Carcinogenesis & Genotoxicity

Exponent toxicologists have specific expertise for evaluating cancer mode of action (MoA) that allow for risk assessment applications that reach beyond simple linear extrapolation methods. Understanding how a substance causes cancer (e.g., MoA or adverse outcome pathway) may determine how that substance is regulated and classified. The MoA information can also assist in determining the human relevance (or lack thereof) of the tumor findings based on any qualitative or quantitative differences in the key events between animals and humans.

The diverse expertise at Exponent allows for the derivation of cancer MoA analyses that consider the full weight of evidence, including:

  • Bioactivation and detoxification mechanisms 
  • Activity of chemical metabolites 
  • Genotoxicity 
  • Metabolic processes that affect tissue dosimetry 
  • The role of dual MoAs, which include multiple co-occurring mechanisms such as CAR or PPAR nuclear receptor activation and regenerative proliferation 
  • Species-specific differences in kinetics, dynamics, and sensitivity 

The MoA Framework and Its Importance

Since publication of the revised 1999 US EPA Guidelines for Carcinogen Risk Assessment where the concept of the “mode of action (MoA) framework” was introduced for regulatory decision-making, the application of this framework has propelled forward a clear recognition that not all carcinogens operate via a linear MoA. Rather, some carcinogens may exhibit thresholds of toxicity, or nonlinear mode(s) of action.

“Knowledge of the biochemical and biological changes that precede tumor development (which include, but are not limited to, mutagenesis, increased cell proliferation, inhibition of programmed cell death, and receptor activation, etc.) may provide important insights for determining whether a cancer hazard exists and whether there is an appropriate consideration of the dose-response relationship below the range of observable tumor response.” (USEPA, 1999).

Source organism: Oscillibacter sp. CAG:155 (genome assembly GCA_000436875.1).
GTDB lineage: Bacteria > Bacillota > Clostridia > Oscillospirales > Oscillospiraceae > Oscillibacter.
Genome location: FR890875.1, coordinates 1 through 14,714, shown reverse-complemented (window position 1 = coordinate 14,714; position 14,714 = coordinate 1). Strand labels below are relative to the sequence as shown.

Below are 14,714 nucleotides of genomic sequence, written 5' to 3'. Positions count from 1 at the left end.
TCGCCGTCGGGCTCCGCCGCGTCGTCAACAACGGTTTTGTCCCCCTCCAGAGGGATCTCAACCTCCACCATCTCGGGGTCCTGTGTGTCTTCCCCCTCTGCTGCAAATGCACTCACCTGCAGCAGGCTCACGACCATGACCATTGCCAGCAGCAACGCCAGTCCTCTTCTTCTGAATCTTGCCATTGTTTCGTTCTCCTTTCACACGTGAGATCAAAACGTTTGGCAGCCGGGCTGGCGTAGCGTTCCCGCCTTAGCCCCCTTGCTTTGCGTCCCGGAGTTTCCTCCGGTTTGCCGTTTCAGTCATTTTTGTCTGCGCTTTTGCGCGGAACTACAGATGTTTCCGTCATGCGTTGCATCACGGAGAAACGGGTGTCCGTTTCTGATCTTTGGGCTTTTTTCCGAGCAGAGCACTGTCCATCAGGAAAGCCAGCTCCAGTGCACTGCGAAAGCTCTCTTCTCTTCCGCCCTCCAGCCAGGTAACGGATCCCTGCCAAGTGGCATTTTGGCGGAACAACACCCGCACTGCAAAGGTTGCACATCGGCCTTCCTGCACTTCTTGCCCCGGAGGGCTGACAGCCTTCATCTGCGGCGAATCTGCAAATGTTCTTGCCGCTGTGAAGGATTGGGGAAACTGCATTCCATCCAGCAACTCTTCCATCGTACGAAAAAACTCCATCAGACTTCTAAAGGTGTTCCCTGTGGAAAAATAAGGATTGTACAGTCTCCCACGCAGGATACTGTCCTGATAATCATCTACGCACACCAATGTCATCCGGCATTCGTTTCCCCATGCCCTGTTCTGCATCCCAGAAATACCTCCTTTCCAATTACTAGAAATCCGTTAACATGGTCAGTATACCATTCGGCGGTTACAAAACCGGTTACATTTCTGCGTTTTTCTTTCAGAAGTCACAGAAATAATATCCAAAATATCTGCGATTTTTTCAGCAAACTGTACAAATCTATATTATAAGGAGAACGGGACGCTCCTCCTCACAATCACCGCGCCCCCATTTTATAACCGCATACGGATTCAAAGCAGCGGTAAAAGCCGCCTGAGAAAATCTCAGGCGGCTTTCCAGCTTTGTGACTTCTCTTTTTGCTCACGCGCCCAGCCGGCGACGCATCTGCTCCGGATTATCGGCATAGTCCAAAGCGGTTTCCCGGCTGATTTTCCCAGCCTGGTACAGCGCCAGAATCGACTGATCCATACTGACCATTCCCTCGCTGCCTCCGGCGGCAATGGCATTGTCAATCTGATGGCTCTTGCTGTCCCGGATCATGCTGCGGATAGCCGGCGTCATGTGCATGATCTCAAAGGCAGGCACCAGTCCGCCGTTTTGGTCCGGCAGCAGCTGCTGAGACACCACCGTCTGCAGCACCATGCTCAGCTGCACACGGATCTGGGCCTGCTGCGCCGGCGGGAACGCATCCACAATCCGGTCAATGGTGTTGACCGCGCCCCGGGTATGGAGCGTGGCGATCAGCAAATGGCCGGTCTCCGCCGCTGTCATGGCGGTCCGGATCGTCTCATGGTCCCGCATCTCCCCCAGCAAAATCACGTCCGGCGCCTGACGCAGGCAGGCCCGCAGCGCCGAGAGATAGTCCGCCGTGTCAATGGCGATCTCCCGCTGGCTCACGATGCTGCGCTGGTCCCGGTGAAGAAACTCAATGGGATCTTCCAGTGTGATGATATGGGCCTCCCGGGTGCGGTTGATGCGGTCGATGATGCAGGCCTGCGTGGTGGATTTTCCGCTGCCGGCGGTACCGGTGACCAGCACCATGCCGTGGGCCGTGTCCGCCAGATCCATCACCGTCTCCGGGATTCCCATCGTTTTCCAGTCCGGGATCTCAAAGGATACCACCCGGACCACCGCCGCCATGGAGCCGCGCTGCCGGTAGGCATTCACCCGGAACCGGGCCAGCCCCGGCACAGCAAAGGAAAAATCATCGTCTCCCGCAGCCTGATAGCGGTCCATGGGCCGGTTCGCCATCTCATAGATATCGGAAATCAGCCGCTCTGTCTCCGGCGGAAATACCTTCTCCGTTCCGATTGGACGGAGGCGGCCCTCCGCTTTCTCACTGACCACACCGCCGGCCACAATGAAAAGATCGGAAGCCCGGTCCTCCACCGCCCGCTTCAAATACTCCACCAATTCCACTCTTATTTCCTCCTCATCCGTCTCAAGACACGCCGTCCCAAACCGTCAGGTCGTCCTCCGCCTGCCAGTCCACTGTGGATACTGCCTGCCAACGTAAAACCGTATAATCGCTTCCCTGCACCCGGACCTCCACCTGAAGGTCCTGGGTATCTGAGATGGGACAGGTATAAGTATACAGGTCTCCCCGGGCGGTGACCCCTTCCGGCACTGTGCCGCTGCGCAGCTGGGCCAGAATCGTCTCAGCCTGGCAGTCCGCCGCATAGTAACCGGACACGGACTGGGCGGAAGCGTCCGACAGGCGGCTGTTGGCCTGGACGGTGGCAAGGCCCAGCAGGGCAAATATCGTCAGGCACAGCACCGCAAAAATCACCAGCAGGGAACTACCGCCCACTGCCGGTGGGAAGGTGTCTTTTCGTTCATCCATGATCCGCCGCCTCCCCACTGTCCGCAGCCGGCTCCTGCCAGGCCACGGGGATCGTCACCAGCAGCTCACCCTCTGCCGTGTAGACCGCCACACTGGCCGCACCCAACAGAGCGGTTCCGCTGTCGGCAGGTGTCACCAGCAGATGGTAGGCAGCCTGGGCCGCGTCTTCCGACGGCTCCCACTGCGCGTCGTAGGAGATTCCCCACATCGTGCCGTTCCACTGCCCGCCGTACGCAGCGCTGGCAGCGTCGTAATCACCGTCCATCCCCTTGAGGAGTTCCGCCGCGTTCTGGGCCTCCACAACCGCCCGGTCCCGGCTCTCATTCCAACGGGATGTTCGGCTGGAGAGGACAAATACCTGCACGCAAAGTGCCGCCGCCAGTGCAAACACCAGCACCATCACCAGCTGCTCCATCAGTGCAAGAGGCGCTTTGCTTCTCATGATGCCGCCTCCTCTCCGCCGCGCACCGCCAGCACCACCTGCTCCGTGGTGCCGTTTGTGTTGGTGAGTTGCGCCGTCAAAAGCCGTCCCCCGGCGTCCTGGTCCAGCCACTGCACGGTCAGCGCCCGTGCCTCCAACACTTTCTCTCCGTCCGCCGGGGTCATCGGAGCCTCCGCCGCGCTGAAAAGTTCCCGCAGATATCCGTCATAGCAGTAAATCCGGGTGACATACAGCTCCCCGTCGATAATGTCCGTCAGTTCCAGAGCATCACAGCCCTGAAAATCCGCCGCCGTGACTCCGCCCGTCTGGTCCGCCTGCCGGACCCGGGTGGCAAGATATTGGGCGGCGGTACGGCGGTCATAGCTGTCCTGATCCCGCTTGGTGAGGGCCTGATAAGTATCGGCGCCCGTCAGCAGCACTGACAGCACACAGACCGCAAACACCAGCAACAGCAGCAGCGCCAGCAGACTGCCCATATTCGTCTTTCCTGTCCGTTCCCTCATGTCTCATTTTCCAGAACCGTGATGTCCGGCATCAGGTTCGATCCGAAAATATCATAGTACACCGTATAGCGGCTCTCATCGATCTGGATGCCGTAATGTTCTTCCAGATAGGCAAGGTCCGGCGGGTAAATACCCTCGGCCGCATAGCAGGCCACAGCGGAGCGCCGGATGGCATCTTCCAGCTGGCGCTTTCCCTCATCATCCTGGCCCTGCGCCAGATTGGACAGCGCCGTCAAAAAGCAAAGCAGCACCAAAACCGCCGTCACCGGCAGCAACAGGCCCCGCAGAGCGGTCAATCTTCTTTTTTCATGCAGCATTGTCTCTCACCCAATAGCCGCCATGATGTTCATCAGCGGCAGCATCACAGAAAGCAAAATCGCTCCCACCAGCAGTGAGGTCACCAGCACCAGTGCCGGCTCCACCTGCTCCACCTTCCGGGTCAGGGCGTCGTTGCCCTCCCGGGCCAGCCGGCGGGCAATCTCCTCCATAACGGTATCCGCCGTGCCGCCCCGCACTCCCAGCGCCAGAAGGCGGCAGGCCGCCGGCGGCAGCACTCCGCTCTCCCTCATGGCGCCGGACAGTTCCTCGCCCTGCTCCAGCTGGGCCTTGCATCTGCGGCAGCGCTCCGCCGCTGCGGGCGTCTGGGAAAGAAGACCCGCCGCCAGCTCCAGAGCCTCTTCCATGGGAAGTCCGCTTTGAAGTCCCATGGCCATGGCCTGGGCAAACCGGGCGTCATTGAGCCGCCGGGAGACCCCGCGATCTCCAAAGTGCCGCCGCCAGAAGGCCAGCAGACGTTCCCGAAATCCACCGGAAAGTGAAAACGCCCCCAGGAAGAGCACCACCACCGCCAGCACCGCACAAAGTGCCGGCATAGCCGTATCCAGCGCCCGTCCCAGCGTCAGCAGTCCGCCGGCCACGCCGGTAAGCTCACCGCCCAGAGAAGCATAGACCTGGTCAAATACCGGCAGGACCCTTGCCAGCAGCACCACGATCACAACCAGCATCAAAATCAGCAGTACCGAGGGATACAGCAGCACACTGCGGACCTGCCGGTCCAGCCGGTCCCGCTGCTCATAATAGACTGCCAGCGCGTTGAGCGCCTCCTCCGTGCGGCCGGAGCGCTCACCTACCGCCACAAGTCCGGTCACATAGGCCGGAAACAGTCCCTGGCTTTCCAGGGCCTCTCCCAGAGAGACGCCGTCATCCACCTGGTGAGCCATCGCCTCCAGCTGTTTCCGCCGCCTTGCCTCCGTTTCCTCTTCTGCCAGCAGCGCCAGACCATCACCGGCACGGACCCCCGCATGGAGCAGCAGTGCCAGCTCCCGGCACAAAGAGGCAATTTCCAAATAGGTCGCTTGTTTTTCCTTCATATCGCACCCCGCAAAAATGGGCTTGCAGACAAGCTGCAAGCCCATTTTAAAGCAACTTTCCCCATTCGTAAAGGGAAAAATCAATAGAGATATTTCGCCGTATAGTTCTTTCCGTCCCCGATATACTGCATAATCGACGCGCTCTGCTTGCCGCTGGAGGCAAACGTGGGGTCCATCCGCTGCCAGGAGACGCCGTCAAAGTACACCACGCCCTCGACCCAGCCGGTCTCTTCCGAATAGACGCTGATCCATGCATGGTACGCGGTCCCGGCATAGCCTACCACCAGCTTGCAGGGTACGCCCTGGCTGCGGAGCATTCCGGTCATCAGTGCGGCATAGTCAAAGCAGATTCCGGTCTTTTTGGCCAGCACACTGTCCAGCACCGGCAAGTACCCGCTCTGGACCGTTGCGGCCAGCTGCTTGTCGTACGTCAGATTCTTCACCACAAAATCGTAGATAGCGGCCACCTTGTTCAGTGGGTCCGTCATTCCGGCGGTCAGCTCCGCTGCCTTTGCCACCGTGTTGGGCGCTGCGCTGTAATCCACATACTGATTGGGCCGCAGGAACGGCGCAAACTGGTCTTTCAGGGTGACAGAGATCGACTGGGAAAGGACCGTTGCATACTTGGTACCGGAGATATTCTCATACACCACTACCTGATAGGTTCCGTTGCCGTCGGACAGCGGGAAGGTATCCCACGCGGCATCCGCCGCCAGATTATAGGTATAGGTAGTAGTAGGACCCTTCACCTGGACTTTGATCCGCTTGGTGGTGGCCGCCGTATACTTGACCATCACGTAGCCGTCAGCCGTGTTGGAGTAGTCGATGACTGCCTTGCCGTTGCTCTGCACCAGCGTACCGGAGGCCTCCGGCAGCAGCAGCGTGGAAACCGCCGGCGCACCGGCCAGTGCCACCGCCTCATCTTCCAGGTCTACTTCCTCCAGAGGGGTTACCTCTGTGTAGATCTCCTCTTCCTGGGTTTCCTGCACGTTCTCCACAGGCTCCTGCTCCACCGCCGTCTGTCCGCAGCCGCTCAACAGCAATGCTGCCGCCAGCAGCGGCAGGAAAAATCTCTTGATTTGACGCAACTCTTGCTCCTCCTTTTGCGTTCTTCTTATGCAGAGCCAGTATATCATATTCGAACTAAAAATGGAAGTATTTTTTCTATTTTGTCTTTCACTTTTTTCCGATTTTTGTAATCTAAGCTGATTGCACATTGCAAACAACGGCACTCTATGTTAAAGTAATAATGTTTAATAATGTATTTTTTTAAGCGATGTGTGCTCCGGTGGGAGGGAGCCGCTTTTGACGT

Knowing the observed and measurable key events, considering the temporal and dose-response concordance along that obligatory toxicity pathway, are foundational elements to anchor a more informed decision of the most appropriate and protective endpoint for risk assessments. For example, if the MoA is known, a chemical carcinogen may be regulated on an earlier, non-carcinogenic precursor key event that may be adequately protective of later adverse effects (e.g., tumors). In this situation, the chemical would be considered, “not carcinogenic at doses that do not cause the earlier precursor event” thus, avoiding the classification of being a linear carcinogen and the derivation of unit cancer risk.

The use of MoA in cancer risk assessment is recognized internationally. The International Programme on Chemical Safety (IPCS) of the World Health Organization (WHO) advanced many MoA evaluation tools and recently developed a framework for analyzing the relevance of a cancer MOA for humans (2006). Exponent toxicologists use MoA analyses in the evaluation of specific exposure conditions to provide insights regarding general and specific disease causation, particular risk factors, co-exposures, and cancer risk. Descriptions of the mechanisms of the carcinogenic process provided by a cancer MoA analysis serve as the bases of biologically based dose-response models. 

  • Dose-dependent differences in MoA due to saturable metabolism at higher doses; absorption, distribution, metabolism, and elimination (ADME) properties; and bioavailability 
  • Hierarchy-based approach for weighing the scientific evidence on whether mutation is a key event to the carcinogenic process